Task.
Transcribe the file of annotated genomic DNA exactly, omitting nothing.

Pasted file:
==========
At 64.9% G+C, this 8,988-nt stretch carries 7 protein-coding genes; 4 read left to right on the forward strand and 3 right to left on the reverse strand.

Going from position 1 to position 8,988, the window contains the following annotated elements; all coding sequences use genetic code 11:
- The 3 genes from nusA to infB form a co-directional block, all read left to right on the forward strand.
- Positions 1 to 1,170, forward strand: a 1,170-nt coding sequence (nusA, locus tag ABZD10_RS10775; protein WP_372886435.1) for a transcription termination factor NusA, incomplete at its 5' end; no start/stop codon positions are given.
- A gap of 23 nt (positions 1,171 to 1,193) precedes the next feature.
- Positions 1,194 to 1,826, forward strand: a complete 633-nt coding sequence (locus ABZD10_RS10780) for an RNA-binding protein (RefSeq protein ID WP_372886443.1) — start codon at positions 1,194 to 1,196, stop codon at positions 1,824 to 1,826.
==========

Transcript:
At 64.9% G+C, this 8,988-nt stretch carries 7 protein-coding genes; 4 read left to right on the forward strand and 3 right to left on the reverse strand.

Going from position 1 to position 8,988, the window contains the following annotated elements; all coding sequences use genetic code 11:
- The 3 genes from nusA to infB form a co-directional block, all read left to right on the forward strand.
- Positions 1 to 1,170, forward strand: a 1,170-nt coding sequence (nusA, locus tag ABZD10_RS10775; protein WP_372886435.1) for a transcription termination factor NusA, incomplete at its 5' end; no start/stop codon positions are given.
- A gap of 23 nt (positions 1,171 to 1,193) precedes the next feature.
- Positions 1,194 to 1,826, forward strand: a complete 633-nt coding sequence (locus ABZD10_RS10780) for an RNA-binding protein (RefSeq protein ID WP_372886443.1) — start codon at positions 1,194 to 1,196, stop codon at positions 1,824 to 1,826.